Localization barriers are a pernicious form of trade protectionism that are rapidly proliferating throughout the global economy, as more and more countries misguidedly try to capture economic and innovation activity by forcing foreign companies to locate operations or assets inside their borders as a condition of market access. These “localization barriers to trade”—such as forcing a company to build a local factory, store data locally, or transfer ownership of valuable technology or intellectual property—are cropping up across a wide range of countries, such as China, India, Brazil, and Indonesia. These discriminatory and distortionary policies afflict a wide range of innovation-based industries, including life sciences, information technology, digital content, advanced manufacturing, and renewable energy. As ITIF argued in “Localization Barriers to Trade: Threat to the Global Innovation Economy,” these measures inflict considerable harm on the global innovation economy as a whole, including not just the enterprises that are directly affected, or even those companies’ home countries, but also the very countries that impose the localization barriers in the first place.
ITIF held a panel discussion on the spread of these protectionist policies, how they fail to achieve their intended results, and how policymakers can respond to this growing threat to the global innovation economy. The panel members emphasized that countries’ efforts to build and support domestic manufacturing sectors are perfectly legitimate. However, as Ryan Ong, the director of international business policy at the National Association of Manufacturers, made clear, the problem is that governments choose the wrong tools to help local firms innovate and compete. Instead of addressing the underlying issues that help build local firms’ capacity to compete against the world’s best, such as through better education and infrastructure, these countries look for a short-cut by opting for localization policies that discriminate against foreign firms and distort trade.
Ong emphasized that the desire to support indigenous manufacturing is understandable, particularly in terms of encouraging local economic development, but without a broader understanding about how global trade, innovation, and investment works, many localization policies simply promote stagnation rather than growth. Jonas Nahm, an assistant professor at the Johns Hopkins School of Advanced International Studies, agreed that the temptation to create local jobs in the renewable energy sector has led to similarly counterproductive policies that disrupt global innovation networks and do not lead to many jobs being created, while passing on considerable costs to users, both consumers and other businesses, who have to pay more for electricity.
Another panelist, Meir Pugatch, an IPKM professor at Maastricht University, provided data from his latest report—“Separating Fact from Fiction: How Localization Barriers Fail Where Positive Non-Discriminatory Incentives Succeed”—showing that countries which have the most severe compulsive localization policies in the life sciences sector are the least globally competitive across the board, while countries that have more open approaches to trade tend to be far more competitive.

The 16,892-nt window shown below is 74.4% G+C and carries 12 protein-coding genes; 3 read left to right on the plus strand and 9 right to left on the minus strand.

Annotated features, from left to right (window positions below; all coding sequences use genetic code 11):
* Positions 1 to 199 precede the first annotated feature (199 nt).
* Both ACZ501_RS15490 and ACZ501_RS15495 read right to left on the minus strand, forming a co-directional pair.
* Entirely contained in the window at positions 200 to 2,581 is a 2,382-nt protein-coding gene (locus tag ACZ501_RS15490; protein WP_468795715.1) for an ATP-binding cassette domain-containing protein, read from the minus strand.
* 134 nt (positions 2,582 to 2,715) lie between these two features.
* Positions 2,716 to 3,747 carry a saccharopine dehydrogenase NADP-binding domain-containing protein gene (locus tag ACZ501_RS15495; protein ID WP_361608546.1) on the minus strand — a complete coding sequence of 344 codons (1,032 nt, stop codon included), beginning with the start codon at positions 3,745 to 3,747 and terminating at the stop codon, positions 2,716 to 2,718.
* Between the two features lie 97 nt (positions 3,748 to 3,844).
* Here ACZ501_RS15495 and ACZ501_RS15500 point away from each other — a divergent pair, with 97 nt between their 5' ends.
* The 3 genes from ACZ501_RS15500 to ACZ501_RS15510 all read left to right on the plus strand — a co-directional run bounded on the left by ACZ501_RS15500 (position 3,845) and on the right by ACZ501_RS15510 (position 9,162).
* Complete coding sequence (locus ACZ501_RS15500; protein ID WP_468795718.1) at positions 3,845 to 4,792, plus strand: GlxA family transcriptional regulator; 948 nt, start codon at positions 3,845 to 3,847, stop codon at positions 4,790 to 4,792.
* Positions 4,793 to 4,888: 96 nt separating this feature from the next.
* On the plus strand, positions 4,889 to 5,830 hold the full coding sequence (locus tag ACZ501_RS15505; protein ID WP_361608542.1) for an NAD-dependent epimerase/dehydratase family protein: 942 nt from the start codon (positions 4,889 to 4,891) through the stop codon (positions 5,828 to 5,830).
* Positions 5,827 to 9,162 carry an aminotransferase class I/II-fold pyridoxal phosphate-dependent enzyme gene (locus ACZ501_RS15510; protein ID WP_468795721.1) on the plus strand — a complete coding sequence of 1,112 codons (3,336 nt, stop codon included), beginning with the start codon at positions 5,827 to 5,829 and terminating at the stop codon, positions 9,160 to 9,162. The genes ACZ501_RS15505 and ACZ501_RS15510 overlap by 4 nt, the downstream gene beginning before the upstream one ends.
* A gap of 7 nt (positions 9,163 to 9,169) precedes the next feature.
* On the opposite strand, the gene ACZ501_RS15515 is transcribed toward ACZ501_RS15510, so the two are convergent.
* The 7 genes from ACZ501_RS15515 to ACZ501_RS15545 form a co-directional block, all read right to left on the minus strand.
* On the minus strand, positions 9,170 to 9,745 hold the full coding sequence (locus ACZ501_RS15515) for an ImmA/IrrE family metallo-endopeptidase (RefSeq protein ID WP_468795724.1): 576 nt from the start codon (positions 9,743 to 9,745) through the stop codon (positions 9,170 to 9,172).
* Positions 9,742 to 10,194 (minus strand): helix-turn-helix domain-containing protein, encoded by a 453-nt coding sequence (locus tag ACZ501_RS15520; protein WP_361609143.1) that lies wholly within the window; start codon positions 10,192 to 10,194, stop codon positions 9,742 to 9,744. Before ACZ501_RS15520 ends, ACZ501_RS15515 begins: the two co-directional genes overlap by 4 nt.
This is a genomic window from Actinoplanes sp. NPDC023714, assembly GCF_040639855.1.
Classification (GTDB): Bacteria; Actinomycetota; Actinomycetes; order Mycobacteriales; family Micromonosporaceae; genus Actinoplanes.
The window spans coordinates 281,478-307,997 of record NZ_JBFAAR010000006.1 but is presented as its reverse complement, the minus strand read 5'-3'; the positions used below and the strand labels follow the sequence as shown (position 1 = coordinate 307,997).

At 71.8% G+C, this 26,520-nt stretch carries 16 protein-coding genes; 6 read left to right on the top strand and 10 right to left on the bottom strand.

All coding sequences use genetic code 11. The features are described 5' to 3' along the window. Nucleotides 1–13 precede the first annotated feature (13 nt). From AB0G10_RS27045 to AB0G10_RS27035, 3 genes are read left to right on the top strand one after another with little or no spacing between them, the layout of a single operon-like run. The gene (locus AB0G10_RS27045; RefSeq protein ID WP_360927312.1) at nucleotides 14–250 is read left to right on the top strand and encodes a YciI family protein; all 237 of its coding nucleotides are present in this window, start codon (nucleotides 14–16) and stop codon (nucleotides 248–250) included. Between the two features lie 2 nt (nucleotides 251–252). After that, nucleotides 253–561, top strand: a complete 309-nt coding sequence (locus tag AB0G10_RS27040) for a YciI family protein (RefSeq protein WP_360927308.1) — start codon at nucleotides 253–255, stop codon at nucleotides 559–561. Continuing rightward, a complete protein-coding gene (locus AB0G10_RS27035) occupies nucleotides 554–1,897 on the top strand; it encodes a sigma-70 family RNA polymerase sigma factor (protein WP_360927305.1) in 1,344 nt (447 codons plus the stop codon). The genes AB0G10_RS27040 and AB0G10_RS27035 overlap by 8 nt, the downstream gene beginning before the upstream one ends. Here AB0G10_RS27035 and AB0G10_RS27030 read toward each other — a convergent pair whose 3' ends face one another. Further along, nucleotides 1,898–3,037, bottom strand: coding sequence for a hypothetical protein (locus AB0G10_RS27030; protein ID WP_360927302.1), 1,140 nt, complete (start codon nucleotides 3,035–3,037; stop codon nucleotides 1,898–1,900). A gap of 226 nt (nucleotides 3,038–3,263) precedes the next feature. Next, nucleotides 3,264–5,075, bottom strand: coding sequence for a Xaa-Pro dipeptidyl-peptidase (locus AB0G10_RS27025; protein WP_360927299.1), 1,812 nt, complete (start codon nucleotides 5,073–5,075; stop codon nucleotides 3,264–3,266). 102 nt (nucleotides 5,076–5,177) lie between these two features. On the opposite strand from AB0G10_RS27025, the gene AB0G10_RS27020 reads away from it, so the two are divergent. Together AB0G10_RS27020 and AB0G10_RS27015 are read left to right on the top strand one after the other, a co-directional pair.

The head of global trade policy at Google, David Weller, pointed out that the global marketplace is still adjusting to the widespread reliance on digital data brought on by the advent of Internet-based trade and trade policy. Governments and policymakers need to remember that if they hinder data flows through localization policies, they will lose a large amount of economic and innovation value made possible by modern technologies and the global digital economy. “The value of data,” Weller said, “is what is done with it.” Forcing companies to build or use local data centers through data localization measures is not going to help other countries develop their own Silicon Valley.
In terms of what countries, firms, and global institutions should do about localization measures, Pugatch noted that “forced localization is only growing—it is not decreasing,” so this is a pressing issue that needs greater policy attention. Weller agreed that the issue needed to be a higher priority trade issue. Pugatch pointed out the need for further research to streamline the definition of what trade-restrictive localization measures are and to build a better understanding on why these policies are misguided and how other nondiscriminatory policies are better at addressing underlying challenges that contribute to a country’s or firm’s ability to innovate and compete in the global economy. Ong wanted to better apply tools currently available, whether at the World Trade Organization or at the bilateral level, as well as push for changes within the current system to better account for localization policies.
Overall, the discussion emphasized the need for greater focus on the issues as these localization barriers threaten some of the world’s most innovative sectors. Policymakers need to take a broader perspective and consider the impact on global innovation when considering locally focused economic and trade policies. Instead, they should look at what is actually holding back their county’s ability to participate in global innovation networks and compete in global markets.